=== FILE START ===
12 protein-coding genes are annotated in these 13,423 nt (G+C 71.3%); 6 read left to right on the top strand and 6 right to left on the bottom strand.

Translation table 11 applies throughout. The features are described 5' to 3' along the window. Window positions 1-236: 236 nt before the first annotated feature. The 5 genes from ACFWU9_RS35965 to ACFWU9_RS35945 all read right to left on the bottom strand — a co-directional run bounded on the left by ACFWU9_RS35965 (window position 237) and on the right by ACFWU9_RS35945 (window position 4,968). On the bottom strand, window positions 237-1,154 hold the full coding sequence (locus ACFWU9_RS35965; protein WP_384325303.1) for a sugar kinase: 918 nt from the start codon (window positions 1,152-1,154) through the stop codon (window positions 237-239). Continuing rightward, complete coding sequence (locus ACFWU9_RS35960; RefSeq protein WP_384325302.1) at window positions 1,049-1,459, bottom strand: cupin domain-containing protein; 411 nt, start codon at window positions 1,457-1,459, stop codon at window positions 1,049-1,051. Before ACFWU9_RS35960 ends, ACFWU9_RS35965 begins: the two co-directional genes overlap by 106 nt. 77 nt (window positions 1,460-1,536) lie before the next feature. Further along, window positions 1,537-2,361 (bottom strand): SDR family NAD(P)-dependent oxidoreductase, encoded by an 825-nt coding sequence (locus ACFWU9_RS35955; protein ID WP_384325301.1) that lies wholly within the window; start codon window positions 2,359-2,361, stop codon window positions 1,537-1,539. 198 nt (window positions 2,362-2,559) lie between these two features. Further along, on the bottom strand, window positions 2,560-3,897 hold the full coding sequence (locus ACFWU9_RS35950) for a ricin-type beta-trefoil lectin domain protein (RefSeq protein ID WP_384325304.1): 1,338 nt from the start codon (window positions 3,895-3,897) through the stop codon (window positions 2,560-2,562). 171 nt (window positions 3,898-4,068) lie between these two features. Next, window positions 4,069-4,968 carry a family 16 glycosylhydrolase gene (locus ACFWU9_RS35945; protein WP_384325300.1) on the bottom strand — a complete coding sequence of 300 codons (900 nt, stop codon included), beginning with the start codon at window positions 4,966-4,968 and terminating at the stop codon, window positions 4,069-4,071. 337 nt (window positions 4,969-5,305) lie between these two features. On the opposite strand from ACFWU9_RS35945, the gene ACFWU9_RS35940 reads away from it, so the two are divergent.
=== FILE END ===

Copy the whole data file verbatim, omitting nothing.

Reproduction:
12 protein-coding genes are annotated in these 13,423 nt (G+C 71.3%); 6 read left to right on the top strand and 6 right to left on the bottom strand.

Translation table 11 applies throughout. The features are described 5' to 3' along the window. Window positions 1-236: 236 nt before the first annotated feature. The 5 genes from ACFWU9_RS35965 to ACFWU9_RS35945 all read right to left on the bottom strand — a co-directional run bounded on the left by ACFWU9_RS35965 (window position 237) and on the right by ACFWU9_RS35945 (window position 4,968). On the bottom strand, window positions 237-1,154 hold the full coding sequence (locus ACFWU9_RS35965; protein WP_384325303.1) for a sugar kinase: 918 nt from the start codon (window positions 1,152-1,154) through the stop codon (window positions 237-239). Continuing rightward, complete coding sequence (locus ACFWU9_RS35960; RefSeq protein WP_384325302.1) at window positions 1,049-1,459, bottom strand: cupin domain-containing protein; 411 nt, start codon at window positions 1,457-1,459, stop codon at window positions 1,049-1,051. Before ACFWU9_RS35960 ends, ACFWU9_RS35965 begins: the two co-directional genes overlap by 106 nt. 77 nt (window positions 1,460-1,536) lie before the next feature. Further along, window positions 1,537-2,361 (bottom strand): SDR family NAD(P)-dependent oxidoreductase, encoded by an 825-nt coding sequence (locus ACFWU9_RS35955; protein ID WP_384325301.1) that lies wholly within the window; start codon window positions 2,359-2,361, stop codon window positions 1,537-1,539. 198 nt (window positions 2,362-2,559) lie between these two features. Further along, on the bottom strand, window positions 2,560-3,897 hold the full coding sequence (locus ACFWU9_RS35950) for a ricin-type beta-trefoil lectin domain protein (RefSeq protein ID WP_384325304.1): 1,338 nt from the start codon (window positions 3,895-3,897) through the stop codon (window positions 2,560-2,562). 171 nt (window positions 3,898-4,068) lie between these two features. Next, window positions 4,069-4,968 carry a family 16 glycosylhydrolase gene (locus ACFWU9_RS35945; protein WP_384325300.1) on the bottom strand — a complete coding sequence of 300 codons (900 nt, stop codon included), beginning with the start codon at window positions 4,966-4,968 and terminating at the stop codon, window positions 4,069-4,071. 337 nt (window positions 4,969-5,305) lie between these two features. On the opposite strand from ACFWU9_RS35945, the gene ACFWU9_RS35940 reads away from it, so the two are divergent.